Author

Kalidasa

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Birth Of The War God

Cloud Messenger

Dynasty Of Raghu

Sakoontala Or The Lost Ring

Shakuntala

Translations Of Shakuntala And Other Works


By Kalidasa
Theater , Play

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Two Minor Dramas


By Kalidasa
Theater , Play

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Kālidāsa

Kālidāsa (Devanāgarī: कालिदास) was a Sanskrit poet and dramatist, his title Kavikulaguru (Preceptor of All Poets) bearing testimony to his stature. Known to be an ardent worshipper of Shiva, he wrote his plays and poetry largely based around Hindu mythology and philosophy. His name means, literally, "Kali's servant".

Contents

Dating

The exact dates of Kalidasa's life are disputed. These range from the 1st century BCE to the 5th Century CE.

Kalidasa's play Mālavikāgnimitra has as its hero the second Sunga king Agnimitra. This king is known to have ruled around 170 BC. So Kalidasa had to be after him. The Aihole Prashasti of 634 AD, compares the skill of its composer to Kalidasa's. This then becomes the latest date for Kalidasa. In addition, the Indian tradition associates the poet with the court of a king Vikramaditya. Historians generally associate Kalidasa with reigns of Gupta kings Chandragupta Vikramāditya, and his successor, Kumaragupta in the 4th century AD. Chandragupta II is known to have assumed the title of Vikramaditya and reigned over the zenith of the Gupta golden-age. It must be noted that Kalidasa does not mention any king as his patron or any dynasty other than the Sungas in his works. The fact that he named his play about Pururava and Urvashi as Vikramuurvashiiya, replacing Pururava by Vikrama in the name and calling Pururava by that name in the play , is treated as an indirect tribute to his patron. The name of his epic Kumārasambhavam is considered a pun on the name of Kumaragupta. Kumara is another name of Kartikeya, a son of Shiva and a god of war, and his birth is tied to the birth of the Gupta king. In addition, Kalidasa's mention of Huns in Raghuvamsha is taken as veiled reference to Skandagupta's victory over them. The camapign of Raghu in the same epic is supposed to be modelled on Samudragupta's campaign. He is supposed to have composed his Meghadūta at Ramagiri, identified as Ramtek near Nagpur in Maharashtra .It is known that Prabhavatigupta, Chandragupta II's daughter was married to the Vakataka king who had his capital nearby. These clues have led historians to assign Kalidasa to the Gupta age.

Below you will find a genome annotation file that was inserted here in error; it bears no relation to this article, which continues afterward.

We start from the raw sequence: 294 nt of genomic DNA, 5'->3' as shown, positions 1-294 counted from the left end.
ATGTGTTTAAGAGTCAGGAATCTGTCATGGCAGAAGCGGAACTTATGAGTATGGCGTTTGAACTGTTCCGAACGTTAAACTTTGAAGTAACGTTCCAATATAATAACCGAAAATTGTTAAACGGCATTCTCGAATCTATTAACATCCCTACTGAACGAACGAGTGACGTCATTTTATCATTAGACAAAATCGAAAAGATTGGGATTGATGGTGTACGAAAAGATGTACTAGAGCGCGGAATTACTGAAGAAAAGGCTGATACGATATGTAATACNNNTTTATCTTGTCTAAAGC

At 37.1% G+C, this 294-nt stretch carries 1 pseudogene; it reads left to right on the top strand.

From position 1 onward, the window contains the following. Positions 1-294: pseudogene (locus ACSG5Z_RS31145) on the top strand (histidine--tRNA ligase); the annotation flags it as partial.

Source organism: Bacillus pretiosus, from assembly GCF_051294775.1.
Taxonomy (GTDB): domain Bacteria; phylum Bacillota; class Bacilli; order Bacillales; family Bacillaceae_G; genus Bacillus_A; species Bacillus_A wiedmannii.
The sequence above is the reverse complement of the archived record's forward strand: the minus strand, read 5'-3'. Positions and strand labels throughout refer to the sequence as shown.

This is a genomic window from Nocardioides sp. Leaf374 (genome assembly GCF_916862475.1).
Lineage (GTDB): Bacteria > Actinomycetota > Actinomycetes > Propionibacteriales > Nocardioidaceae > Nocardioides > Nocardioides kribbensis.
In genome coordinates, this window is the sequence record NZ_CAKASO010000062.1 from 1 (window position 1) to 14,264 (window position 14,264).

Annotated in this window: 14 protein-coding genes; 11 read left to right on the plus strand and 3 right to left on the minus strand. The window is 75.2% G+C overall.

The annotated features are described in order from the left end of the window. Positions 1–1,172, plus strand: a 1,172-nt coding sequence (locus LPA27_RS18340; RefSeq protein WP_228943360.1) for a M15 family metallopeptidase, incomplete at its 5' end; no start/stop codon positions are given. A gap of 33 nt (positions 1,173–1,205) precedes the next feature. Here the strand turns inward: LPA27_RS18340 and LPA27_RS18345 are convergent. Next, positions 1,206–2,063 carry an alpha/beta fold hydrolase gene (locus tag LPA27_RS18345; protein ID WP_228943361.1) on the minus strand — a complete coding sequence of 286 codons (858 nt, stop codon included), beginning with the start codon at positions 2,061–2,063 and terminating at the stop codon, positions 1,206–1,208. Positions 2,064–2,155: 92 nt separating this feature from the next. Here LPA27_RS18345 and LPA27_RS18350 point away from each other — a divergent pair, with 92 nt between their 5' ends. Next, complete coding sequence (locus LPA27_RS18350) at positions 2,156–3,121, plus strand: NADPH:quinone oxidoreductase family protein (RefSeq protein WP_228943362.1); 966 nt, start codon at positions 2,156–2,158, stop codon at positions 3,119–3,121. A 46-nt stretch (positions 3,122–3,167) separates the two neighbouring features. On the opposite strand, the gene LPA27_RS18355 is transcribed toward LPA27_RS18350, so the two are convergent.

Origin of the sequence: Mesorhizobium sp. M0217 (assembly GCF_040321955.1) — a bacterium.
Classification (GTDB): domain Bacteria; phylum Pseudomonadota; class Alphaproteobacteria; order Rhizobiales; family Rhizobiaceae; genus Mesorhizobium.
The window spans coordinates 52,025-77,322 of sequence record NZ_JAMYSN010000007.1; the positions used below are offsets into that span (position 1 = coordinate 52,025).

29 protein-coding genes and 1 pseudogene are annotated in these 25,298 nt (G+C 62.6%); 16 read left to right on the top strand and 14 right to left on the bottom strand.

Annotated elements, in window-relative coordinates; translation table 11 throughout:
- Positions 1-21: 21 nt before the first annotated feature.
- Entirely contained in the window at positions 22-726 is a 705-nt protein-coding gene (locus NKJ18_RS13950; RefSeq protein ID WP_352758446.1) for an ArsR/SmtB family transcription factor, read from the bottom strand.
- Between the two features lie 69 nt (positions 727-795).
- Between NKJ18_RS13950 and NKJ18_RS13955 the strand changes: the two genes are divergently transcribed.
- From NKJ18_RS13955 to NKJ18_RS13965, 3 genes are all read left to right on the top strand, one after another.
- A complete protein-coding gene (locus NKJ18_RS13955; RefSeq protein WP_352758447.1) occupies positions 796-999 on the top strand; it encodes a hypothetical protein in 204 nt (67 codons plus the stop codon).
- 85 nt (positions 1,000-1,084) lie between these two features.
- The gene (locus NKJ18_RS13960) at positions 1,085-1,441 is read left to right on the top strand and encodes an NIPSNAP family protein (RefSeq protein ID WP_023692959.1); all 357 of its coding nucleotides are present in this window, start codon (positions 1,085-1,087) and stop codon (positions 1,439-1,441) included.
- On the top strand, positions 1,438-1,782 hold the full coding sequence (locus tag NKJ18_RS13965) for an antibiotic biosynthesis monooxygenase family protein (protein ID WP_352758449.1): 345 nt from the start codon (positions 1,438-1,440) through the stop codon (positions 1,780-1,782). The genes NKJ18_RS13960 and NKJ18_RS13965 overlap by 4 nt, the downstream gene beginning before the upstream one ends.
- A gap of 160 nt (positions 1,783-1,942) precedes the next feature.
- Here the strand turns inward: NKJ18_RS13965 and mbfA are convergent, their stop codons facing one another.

However, dissent has been raised by scholars on this association based on the following issues:

  • Kalidasa does not mention any Guptas ever.
  • There have been many Vikramadityas and he could have been in the court of any of these including a legendary one from the 1st century BC.